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Should I stay or should I go? An institutional approach to brain drain


  • Lea Cassar
  • Bruno S. Frey


This paper suggests that institutional factors which reward social net- works at the expenses of productivity can play an important role in ex- plaining brain drain. The e€ects of social networks on brain drain are analyzed in a decision theory framework with asymmetric information. We distinguish between the role of insidership and personal connections. The larger the cost of being an outsider, the smaller is the number and the average ability of researchers working in the domestic job market. Per- sonal connections partly compensate for this e€ect by attracting highly connected researchers back. However, starting from a world with no dis- tortions, personal connections also increase brain drain.

Suggested Citation

  • Lea Cassar & Bruno S. Frey, 2010. "Should I stay or should I go? An institutional approach to brain drain," CREMA Working Paper Series 2010-12, Center for Research in Economics, Management and the Arts (CREMA).
  • Handle: RePEc:cra:wpaper:2010-12

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    References listed on IDEAS

    1. Paul Winters & Alain de Janvry & Elisabeth Sadoulet, 2001. "Family and Community Networks in Mexico-U.S. Migration," Journal of Human Resources, University of Wisconsin Press, vol. 36(1), pages 159-184.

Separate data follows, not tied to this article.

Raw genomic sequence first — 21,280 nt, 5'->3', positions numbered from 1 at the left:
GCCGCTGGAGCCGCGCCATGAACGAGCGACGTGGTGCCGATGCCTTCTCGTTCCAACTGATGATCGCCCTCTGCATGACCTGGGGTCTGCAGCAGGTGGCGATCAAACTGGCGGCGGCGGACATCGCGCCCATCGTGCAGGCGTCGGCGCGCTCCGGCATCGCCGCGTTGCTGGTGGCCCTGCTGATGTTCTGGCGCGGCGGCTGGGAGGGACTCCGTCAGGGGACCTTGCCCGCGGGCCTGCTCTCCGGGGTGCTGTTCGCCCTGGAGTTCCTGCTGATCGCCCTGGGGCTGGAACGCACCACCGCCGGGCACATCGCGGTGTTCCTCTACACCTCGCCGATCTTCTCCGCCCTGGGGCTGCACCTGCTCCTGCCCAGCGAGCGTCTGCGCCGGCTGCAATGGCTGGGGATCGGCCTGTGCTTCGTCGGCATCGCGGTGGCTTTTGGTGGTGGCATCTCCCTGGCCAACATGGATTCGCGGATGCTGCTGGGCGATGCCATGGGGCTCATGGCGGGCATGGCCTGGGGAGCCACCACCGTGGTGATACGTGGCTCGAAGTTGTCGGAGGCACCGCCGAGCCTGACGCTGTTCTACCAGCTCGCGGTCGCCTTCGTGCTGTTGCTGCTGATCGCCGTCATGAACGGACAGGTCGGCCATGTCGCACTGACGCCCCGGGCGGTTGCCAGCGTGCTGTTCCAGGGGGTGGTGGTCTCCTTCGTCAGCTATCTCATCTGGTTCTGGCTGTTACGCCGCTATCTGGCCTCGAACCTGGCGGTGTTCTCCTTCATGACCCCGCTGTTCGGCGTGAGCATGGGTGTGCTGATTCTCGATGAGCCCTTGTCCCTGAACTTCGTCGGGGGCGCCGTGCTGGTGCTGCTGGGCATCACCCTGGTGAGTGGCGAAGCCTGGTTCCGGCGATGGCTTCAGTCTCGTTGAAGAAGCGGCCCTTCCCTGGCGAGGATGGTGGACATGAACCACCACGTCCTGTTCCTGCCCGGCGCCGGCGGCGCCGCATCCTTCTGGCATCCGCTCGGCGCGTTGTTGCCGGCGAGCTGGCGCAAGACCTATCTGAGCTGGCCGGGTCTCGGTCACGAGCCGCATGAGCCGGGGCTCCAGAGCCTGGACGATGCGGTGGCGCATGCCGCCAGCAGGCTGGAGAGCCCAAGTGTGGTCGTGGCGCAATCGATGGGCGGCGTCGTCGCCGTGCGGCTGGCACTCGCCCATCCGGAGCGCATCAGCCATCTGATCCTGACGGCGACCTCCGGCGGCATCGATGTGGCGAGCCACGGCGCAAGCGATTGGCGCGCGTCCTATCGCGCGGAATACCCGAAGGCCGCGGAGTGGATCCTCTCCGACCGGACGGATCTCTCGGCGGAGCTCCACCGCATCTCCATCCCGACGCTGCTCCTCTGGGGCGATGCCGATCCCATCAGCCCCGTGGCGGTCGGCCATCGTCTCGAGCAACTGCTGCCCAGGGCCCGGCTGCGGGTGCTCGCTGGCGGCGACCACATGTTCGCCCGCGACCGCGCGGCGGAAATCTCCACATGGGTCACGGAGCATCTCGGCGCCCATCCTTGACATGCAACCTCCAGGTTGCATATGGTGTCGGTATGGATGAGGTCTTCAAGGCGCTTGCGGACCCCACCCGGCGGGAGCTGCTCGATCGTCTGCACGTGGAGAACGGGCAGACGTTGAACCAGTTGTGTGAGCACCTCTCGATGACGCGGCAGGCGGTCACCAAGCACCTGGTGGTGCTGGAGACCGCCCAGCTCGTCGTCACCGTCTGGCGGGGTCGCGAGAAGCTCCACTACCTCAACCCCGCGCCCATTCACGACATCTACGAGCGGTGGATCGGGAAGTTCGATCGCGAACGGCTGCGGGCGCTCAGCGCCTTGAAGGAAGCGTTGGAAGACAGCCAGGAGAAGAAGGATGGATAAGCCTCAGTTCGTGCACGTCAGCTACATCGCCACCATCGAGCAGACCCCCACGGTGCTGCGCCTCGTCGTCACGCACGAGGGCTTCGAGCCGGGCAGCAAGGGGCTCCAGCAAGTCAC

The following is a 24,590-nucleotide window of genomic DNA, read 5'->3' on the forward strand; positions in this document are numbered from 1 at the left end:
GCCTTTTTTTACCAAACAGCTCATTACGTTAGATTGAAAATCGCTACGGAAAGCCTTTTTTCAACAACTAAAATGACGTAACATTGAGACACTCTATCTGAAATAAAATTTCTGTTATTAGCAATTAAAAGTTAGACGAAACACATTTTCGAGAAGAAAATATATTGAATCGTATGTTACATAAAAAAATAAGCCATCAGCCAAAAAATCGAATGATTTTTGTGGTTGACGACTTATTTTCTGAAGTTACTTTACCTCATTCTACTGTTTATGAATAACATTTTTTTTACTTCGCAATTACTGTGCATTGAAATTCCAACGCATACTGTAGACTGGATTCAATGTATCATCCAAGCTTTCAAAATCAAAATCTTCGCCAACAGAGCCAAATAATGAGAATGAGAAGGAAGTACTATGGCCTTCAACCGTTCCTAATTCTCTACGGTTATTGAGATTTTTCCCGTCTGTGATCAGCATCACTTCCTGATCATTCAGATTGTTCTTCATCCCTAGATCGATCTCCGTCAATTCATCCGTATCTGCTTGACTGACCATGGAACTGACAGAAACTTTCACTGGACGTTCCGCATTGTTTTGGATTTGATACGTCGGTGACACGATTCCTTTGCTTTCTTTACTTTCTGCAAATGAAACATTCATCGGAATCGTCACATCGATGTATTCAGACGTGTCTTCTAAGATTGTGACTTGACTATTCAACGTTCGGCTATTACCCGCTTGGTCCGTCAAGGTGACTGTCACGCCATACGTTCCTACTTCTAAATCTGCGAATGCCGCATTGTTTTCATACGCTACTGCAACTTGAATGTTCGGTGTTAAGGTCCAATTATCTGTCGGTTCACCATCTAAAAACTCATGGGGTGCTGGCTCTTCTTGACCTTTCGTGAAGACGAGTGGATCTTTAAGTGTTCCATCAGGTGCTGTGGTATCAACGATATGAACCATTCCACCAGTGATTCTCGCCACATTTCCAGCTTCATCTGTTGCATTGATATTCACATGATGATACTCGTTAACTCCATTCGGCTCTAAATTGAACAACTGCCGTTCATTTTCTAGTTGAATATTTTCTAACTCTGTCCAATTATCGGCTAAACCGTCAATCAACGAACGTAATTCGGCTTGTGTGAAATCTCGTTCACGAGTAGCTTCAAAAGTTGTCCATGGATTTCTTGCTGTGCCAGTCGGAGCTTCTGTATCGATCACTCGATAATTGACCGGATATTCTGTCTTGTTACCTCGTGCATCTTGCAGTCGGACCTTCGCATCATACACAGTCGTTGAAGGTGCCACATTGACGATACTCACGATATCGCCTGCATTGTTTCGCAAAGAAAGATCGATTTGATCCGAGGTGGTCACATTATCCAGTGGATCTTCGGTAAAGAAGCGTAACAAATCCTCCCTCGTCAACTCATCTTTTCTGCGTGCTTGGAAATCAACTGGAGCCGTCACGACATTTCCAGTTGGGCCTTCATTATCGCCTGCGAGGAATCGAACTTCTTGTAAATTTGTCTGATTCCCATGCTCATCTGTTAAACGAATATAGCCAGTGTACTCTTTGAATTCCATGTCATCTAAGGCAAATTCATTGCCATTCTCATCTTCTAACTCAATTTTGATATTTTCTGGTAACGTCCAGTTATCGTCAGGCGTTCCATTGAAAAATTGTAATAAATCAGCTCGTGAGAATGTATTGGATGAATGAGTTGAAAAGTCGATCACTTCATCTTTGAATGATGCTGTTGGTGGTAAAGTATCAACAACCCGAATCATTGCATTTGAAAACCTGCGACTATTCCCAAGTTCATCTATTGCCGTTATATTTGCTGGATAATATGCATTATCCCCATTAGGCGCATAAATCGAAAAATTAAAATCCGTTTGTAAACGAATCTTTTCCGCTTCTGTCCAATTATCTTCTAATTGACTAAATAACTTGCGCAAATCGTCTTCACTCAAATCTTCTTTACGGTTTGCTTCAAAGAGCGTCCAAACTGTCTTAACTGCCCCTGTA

2. Kwok, Peter & Leland, Hayne, 1984. "Migration and Asymmetric Information: Reply," American Economic Review, American Economic Association, vol. 74(3), pages 535-535, June.
    3. Kwok, Viem & Leland, Hayne, 1982. "An Economic Model of the Brain Drain," American Economic Review, American Economic Association, vol. 72(1), pages 91-100, March.
    4. P. Giannoccolo, 2005. "Brain Drain Competition Policies in Europe: a Survey," Working Papers 534, Dipartimento Scienze Economiche, Universita' di Bologna.
    5. Katz, Eliakim & Stark, Oded, 1984. "Migration and Asymmetric Information: Comment," American Economic Review, American Economic Association, vol. 74(3), pages 533-534, June.
    6. Lien, Da-Hsiang Donald, 1987. "Economic analysis of brain drain," Journal of Development Economics, Elsevier, vol. 25(1), pages 33-43, February.
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    More about this item


    Brain Drain; Social Networks; Institutions; Asymmetric In- formation; Italian Academia;

    JEL classification:

    • D82 - Microeconomics - - Information, Knowledge, and Uncertainty - - - Asymmetric and Private Information; Mechanism Design
    • F22 - International Economics - - International Factor Movements and International Business - - - International Migration
    • I20 - Health, Education, and Welfare - - Education - - - General
    • J24 - Labor and Demographic Economics - - Demand and Supply of Labor - - - Human Capital; Skills; Occupational Choice; Labor Productivity
    • J44 - Labor and Demographic Economics - - Particular Labor Markets - - - Professional Labor Markets and Occupations

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